We are so proud of what Born Just Right’s Senior Program Director Kate Ganim could accomplish with Bogotá’s Fabrilab across two design-packed Saturdays. Four kids had a chance to develop prototypes based on their own limb differences and learn how to make those ideas a reality. Kate wrote up her experience from this past weekend:
On the second Saturday of the workshop, kids learned about size and scale, exporting 3D models from Tinkercad, setting up the files to print, including confirming the settings for the bed size, calibrating the printer, and in general how an FDM (fused deposition modeling, the standard type of desktop 3D printer) 3D printer works. The kids printed a couple of pieces that they 3D modeled for their project, such as a little astronaut to get added to a spaceship arm. After they 3D printed something that they modeled, we introduced them to Thingiverse, and invited them to pick a 3D model from there, if they wanted, and go through the process of 3D printing it. For the spaceship arm, our workshop participant chose to use the astronaut that he had 3D modeled himself, rather than the one he printed from Thingiverse.
Once the 3D printer was running, there was a lot else to do! Our partners at Fabrilab helped to prep some of the projects during the week so that our participants could get further into their design (since they only had one day to build). We learned about personal safety gear while using tools, and used it while sanding. Our participants figured out how to attach their body mods to their arms so that it would be easy enough to take on and off, and secure enough to stay on when they wanted it to. They pushed and pushed their projects, and finished up just in time for some informal and wonderful final presentations.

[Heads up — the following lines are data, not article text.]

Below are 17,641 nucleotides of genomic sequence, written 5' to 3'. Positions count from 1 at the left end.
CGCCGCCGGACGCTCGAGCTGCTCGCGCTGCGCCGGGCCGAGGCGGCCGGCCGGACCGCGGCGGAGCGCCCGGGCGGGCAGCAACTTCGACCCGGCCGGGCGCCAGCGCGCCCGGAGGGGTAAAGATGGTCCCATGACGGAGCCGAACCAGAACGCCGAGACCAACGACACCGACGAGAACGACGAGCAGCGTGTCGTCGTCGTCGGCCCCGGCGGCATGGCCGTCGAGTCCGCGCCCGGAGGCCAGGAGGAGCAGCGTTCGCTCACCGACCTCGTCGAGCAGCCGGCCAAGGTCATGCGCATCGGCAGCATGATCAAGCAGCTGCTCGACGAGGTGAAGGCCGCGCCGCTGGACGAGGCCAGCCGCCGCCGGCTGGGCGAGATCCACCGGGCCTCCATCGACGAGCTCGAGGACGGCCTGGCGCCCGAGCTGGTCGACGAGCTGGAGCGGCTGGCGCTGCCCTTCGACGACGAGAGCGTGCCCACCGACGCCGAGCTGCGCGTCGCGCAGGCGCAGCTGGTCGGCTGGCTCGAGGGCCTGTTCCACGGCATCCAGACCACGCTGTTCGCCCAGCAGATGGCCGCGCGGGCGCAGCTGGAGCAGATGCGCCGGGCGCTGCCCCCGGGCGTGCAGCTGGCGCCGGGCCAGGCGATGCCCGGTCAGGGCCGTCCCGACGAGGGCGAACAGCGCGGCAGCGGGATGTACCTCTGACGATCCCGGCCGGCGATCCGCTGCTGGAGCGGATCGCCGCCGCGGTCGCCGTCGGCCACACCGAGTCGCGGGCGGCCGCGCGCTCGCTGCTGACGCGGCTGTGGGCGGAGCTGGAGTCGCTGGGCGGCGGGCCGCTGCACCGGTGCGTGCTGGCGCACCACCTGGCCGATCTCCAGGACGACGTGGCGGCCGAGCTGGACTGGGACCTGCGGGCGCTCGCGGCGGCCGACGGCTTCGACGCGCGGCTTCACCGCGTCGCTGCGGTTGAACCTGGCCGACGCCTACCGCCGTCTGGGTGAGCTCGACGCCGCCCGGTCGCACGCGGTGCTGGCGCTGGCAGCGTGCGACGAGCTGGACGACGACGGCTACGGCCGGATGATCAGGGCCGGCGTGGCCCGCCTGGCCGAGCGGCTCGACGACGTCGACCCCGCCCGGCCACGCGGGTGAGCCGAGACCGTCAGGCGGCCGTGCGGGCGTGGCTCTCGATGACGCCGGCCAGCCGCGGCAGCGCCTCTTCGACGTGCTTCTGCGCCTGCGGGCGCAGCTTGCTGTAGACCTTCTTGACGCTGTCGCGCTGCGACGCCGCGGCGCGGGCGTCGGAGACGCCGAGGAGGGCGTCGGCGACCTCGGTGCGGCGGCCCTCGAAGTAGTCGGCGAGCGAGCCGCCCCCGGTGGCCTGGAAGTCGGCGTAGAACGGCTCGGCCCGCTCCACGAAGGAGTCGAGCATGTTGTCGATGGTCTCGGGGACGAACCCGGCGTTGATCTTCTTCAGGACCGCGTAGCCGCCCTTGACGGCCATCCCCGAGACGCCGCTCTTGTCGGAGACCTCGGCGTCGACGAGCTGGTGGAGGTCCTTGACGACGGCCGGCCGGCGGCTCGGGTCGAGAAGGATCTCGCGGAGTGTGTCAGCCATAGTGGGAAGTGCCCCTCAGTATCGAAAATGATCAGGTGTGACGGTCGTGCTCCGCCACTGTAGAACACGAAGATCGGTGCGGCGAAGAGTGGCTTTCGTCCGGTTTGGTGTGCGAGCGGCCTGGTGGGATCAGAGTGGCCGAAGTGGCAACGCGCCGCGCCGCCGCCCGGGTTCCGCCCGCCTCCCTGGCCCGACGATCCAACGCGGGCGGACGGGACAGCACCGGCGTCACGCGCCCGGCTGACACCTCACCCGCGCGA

Our final presentations were informal and conversational, with our participants explaining what they made and how, their favorite part of the workshop, and what they hope to do next. Most of the final prototypes were directly linked to their musical chairs brainstorm ideas from the first
One challenge we had was that not everyone who attended the workshop last week was able to make it back for the second day. It was a good reality check that this is a much different culture and context than what we’re used to working in – things work differently here, poverty affects many people’s ability to “show up,” and some people are dealing with challenges in their day to day lives that are big, and can cause a lot of unpredictability. There is an added layer of significance in doing this type of workshop in this context: there are no significant employment protections for people with disabilities in Colombia, so it can be very hard for people with any disability to get a job. On top of that, a greater proportion of the jobs here are physical (body) vs intellectual (mind) – so options are very limited for someone with a physical disadvantage. Our partner, Fabrilab, expressed the importance in this approach and mindset, hoping to spark something early on for these kids that they recognize they can create new opportunities for themselves.
We love the work that the team at Fabrilab is doing (check out their work!), and we hope we have another opportunity to work with them in the not-too-distant future!